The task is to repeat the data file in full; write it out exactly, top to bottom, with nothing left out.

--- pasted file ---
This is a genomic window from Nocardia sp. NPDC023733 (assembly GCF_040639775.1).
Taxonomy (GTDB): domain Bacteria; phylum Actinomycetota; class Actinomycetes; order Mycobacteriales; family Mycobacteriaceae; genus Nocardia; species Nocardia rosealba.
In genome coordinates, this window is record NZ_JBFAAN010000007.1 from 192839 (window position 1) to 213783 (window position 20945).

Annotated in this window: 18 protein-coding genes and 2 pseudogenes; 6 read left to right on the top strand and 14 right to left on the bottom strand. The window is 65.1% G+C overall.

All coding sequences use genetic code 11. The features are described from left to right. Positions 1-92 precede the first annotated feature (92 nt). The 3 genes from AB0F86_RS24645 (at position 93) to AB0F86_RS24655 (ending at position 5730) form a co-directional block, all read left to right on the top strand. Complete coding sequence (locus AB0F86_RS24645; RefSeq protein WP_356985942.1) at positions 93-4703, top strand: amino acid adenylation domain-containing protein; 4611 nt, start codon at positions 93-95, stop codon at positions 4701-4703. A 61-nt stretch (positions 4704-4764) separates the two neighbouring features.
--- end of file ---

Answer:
This is a genomic window from Nocardia sp. NPDC023733 (assembly GCF_040639775.1).
Taxonomy (GTDB): domain Bacteria; phylum Actinomycetota; class Actinomycetes; order Mycobacteriales; family Mycobacteriaceae; genus Nocardia; species Nocardia rosealba.
In genome coordinates, this window is record NZ_JBFAAN010000007.1 from 192839 (window position 1) to 213783 (window position 20945).

Annotated in this window: 18 protein-coding genes and 2 pseudogenes; 6 read left to right on the top strand and 14 right to left on the bottom strand. The window is 65.1% G+C overall.

All coding sequences use genetic code 11. The features are described from left to right. Positions 1-92 precede the first annotated feature (92 nt). The 3 genes from AB0F86_RS24645 (at position 93) to AB0F86_RS24655 (ending at position 5730) form a co-directional block, all read left to right on the top strand. Complete coding sequence (locus AB0F86_RS24645; RefSeq protein WP_356985942.1) at positions 93-4703, top strand: amino acid adenylation domain-containing protein; 4611 nt, start codon at positions 93-95, stop codon at positions 4701-4703. A 61-nt stretch (positions 4704-4764) separates the two neighbouring features.